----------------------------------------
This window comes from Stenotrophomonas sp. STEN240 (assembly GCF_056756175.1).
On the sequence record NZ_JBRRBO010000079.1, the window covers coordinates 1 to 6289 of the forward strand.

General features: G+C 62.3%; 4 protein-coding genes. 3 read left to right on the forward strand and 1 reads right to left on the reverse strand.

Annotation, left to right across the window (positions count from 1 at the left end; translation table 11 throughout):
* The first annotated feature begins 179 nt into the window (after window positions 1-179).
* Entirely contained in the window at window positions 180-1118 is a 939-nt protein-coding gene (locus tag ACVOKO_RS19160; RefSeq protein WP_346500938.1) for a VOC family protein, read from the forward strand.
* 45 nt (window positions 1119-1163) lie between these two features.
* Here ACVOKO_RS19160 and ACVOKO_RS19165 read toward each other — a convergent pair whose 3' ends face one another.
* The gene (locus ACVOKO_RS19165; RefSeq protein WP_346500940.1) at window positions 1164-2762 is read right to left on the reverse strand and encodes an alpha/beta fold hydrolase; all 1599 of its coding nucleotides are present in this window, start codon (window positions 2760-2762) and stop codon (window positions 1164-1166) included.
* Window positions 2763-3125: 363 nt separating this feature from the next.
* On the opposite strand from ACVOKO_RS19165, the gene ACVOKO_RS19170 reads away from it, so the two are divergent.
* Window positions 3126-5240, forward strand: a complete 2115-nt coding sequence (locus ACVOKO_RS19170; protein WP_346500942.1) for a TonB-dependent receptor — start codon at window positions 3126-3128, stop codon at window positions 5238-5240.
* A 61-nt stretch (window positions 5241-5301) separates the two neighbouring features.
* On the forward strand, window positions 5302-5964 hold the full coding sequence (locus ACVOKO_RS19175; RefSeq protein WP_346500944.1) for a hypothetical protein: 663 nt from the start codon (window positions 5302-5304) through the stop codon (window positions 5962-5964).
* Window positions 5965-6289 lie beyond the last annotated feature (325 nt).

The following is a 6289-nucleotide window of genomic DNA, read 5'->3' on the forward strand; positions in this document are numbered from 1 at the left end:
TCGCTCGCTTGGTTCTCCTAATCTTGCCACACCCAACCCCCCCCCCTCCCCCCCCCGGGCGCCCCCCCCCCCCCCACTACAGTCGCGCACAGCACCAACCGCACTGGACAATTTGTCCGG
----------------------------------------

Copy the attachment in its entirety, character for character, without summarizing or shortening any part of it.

This window comes from Stenotrophomonas sp. STEN240 (assembly GCF_056756175.1).
On the sequence record NZ_JBRRBO010000079.1, the window covers coordinates 1 to 6289 of the forward strand.

General features: G+C 62.3%; 4 protein-coding genes. 3 read left to right on the forward strand and 1 reads right to left on the reverse strand.

Annotation, left to right across the window (positions count from 1 at the left end; translation table 11 throughout):
* The first annotated feature begins 179 nt into the window (after window positions 1-179).
* Entirely contained in the window at window positions 180-1118 is a 939-nt protein-coding gene (locus tag ACVOKO_RS19160; RefSeq protein WP_346500938.1) for a VOC family protein, read from the forward strand.
* 45 nt (window positions 1119-1163) lie between these two features.
* Here ACVOKO_RS19160 and ACVOKO_RS19165 read toward each other — a convergent pair whose 3' ends face one another.
* The gene (locus ACVOKO_RS19165; RefSeq protein WP_346500940.1) at window positions 1164-2762 is read right to left on the reverse strand and encodes an alpha/beta fold hydrolase; all 1599 of its coding nucleotides are present in this window, start codon (window positions 2760-2762) and stop codon (window positions 1164-1166) included.
* Window positions 2763-3125: 363 nt separating this feature from the next.
* On the opposite strand from ACVOKO_RS19165, the gene ACVOKO_RS19170 reads away from it, so the two are divergent.
* Window positions 3126-5240, forward strand: a complete 2115-nt coding sequence (locus ACVOKO_RS19170; protein WP_346500942.1) for a TonB-dependent receptor — start codon at window positions 3126-3128, stop codon at window positions 5238-5240.
* A 61-nt stretch (window positions 5241-5301) separates the two neighbouring features.
* On the forward strand, window positions 5302-5964 hold the full coding sequence (locus ACVOKO_RS19175; RefSeq protein WP_346500944.1) for a hypothetical protein: 663 nt from the start codon (window positions 5302-5304) through the stop codon (window positions 5962-5964).
* Window positions 5965-6289 lie beyond the last annotated feature (325 nt).

The following is a 6289-nucleotide window of genomic DNA, read 5'->3' on the forward strand; positions in this document are numbered from 1 at the left end:
TCGCTCGCTTGGTTCTCCTAATCTTGCCACACCCAACCCCCCCCCCTCCCCCCCCCGGGCGCCCCCCCCCCCCCCACTACAGTCGCGCACAGCACCAACCGCACTGGACAATTTGTCCGG